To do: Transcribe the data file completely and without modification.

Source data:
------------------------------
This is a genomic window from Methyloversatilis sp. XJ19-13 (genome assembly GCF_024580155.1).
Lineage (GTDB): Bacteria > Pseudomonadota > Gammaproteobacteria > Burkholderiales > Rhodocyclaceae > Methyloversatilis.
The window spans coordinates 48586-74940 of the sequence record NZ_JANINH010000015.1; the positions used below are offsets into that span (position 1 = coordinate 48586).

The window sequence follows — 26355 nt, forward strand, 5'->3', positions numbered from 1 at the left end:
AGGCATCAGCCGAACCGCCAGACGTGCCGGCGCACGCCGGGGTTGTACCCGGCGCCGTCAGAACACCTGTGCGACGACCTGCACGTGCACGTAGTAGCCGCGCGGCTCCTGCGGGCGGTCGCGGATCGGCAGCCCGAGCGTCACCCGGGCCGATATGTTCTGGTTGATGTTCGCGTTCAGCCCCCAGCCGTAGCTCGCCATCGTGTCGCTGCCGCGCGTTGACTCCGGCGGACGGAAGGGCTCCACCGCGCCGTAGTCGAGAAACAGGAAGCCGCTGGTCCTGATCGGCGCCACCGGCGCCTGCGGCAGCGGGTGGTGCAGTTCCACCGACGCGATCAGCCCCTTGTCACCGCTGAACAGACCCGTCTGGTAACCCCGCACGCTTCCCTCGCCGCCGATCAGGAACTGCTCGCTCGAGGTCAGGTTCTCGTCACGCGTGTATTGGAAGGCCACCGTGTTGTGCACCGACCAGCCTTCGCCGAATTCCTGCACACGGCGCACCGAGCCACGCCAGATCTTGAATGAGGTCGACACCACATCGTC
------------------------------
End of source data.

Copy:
This is a genomic window from Methyloversatilis sp. XJ19-13 (genome assembly GCF_024580155.1).
Lineage (GTDB): Bacteria > Pseudomonadota > Gammaproteobacteria > Burkholderiales > Rhodocyclaceae > Methyloversatilis.
The window spans coordinates 48586-74940 of the sequence record NZ_JANINH010000015.1; the positions used below are offsets into that span (position 1 = coordinate 48586).

The window sequence follows — 26355 nt, forward strand, 5'->3', positions numbered from 1 at the left end:
AGGCATCAGCCGAACCGCCAGACGTGCCGGCGCACGCCGGGGTTGTACCCGGCGCCGTCAGAACACCTGTGCGACGACCTGCACGTGCACGTAGTAGCCGCGCGGCTCCTGCGGGCGGTCGCGGATCGGCAGCCCGAGCGTCACCCGGGCCGATATGTTCTGGTTGATGTTCGCGTTCAGCCCCCAGCCGTAGCTCGCCATCGTGTCGCTGCCGCGCGTTGACTCCGGCGGACGGAAGGGCTCCACCGCGCCGTAGTCGAGAAACAGGAAGCCGCTGGTCCTGATCGGCGCCACCGGCGCCTGCGGCAGCGGGTGGTGCAGTTCCACCGACGCGATCAGCCCCTTGTCACCGCTGAACAGACCCGTCTGGTAACCCCGCACGCTTCCCTCGCCGCCGATCAGGAACTGCTCGCTCGAGGTCAGGTTCTCGTCACGCGTGTATTGGAAGGCCACCGTGTTGTGCACCGACCAGCCTTCGCCGAATTCCTGCACACGGCGCACCGAGCCACGCCAGATCTTGAATGAGGTCGACACCACATCGTC